History of Cradle Mountain - Lake St Clair National Park
Cradle Mountain–Lake St Clair National Park is renowned for its glassy lakes and pristine wilderness, with walking trails ranging from a gentle six-kilometre stroll around Dove Lake to the six-day Overland Track trek. Breathtaking views, crystal clear air and a soundtrack of pure silence make the area a destination for nature-lovers, and they're following in some very fine footsteps: the founding father and mother of the National Park, Gustav and Kate Weindorfer.
Weindorfer was a botanist who hailed from Austria and settled in Tassie after meeting and falling for fellow botanist (and Taswegian) Kate Cowle. The pair set up a farm in Kindred, in the state's north-west, but during a plant-finding expedition to Cradle Mountain in 1909 Gustav fell in love with the monolith and the wilderness surrounding it. Returning to the mountain the following year with his wife (officially the first woman to scale the mountain's summit), he famously stated, "This must be a National Park for the people for all time. It is magnificent, and people must know about it and enjoy it."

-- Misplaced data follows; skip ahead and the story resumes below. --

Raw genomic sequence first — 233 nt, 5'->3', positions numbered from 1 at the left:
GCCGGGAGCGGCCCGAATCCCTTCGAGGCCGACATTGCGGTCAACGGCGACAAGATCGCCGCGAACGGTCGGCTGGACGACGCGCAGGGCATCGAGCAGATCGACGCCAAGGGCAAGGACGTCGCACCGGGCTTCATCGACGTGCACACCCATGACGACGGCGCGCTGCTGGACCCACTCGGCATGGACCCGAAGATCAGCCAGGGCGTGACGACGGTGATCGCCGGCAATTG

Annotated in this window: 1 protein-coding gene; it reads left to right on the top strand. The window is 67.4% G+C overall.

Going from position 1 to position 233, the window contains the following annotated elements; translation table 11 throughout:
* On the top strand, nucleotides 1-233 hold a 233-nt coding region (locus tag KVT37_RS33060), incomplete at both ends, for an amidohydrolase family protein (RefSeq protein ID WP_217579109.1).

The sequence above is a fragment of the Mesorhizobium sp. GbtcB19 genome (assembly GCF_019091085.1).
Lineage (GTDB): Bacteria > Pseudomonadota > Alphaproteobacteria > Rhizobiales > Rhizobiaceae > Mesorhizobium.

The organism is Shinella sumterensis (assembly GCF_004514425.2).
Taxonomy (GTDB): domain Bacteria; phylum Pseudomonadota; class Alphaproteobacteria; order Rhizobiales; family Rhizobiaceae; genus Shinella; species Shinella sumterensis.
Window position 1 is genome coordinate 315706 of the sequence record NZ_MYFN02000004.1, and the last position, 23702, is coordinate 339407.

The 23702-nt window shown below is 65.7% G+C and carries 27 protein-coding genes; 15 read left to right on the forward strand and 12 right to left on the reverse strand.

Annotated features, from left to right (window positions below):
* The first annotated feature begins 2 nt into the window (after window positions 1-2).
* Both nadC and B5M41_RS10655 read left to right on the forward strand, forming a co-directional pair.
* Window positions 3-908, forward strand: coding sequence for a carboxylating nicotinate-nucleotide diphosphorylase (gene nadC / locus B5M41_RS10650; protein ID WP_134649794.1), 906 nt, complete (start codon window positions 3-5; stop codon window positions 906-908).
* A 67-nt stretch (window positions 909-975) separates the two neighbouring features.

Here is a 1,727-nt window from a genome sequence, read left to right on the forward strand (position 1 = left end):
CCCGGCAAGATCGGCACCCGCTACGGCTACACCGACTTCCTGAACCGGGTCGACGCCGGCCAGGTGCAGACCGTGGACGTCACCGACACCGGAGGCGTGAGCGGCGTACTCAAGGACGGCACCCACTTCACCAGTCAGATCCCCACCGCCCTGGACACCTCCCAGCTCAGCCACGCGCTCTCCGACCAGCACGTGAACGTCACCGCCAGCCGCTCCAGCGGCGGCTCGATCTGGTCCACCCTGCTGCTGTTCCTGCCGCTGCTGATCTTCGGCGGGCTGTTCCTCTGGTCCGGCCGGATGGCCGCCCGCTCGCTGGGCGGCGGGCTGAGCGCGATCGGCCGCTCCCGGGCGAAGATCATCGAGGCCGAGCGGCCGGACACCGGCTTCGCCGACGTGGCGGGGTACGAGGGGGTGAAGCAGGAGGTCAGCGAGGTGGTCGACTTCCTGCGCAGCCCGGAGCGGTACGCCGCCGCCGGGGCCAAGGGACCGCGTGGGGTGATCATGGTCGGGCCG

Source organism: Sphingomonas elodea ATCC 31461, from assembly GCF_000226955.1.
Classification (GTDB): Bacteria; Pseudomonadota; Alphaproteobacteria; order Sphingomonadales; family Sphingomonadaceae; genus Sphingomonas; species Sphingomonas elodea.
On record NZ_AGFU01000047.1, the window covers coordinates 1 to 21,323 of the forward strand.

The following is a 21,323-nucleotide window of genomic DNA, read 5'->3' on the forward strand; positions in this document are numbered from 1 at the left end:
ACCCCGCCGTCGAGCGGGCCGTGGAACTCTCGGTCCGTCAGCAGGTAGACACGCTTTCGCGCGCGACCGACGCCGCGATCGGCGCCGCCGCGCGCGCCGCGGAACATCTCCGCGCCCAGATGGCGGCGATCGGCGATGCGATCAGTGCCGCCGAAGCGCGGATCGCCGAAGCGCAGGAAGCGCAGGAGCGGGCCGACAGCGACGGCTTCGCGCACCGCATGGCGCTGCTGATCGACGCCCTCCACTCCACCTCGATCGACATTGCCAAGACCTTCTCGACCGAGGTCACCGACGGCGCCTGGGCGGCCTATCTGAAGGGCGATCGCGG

The Weindorfers purchased as much of the unspoilt land as they could and set about the difficult task of building their own mountain chalet using King Billy Pine harvested from the neighbouring forest, and going as far as carrying a claw-foot bath over miles of trackless bush land. The chalet was named Waldheim (forest home) and provided a welcoming hub for friends and travellers, as well as a base for the couple's botanical adventuring.
Through Gustav's persistent lobbying, a 13-kilometre track was cut in to allow horse and cart access to Waldheim, and in subsequent years the chalet became a popular tourist resort – due as much to the Weindorfers' jovial hospitality as the area's majestic scenery. Gustav continued to extend the house to accommodate guests, as well as clearing walking tracks around the valley.
Kate passed away in 1916, leaving the bereft Gustav to continue the work the pair had begun together. He single-handedly ran the property while acting as the park ranger, though Kate's untimely death left him in a permanent state of loneliness and despair. A glint of light at the end of the tunnel, however: following Gustav's 1921 tour of Tasmania to promote the concept, the Cradle Mountain's Lake St Clair area was finally classified as a national park.
Gustav Weindorfer carried on entertaining guests at Waldheim until his death in 1932. He passed away within sight of his beloved mountain, and was buried beside Kate in front of the 'forest home' they built together. Though the original Waldheim fell into disrepair in the years following Weindorfer's death, a replica King Billy Pine building has been erected on the site, providing a rustic home base for modern-day explorers.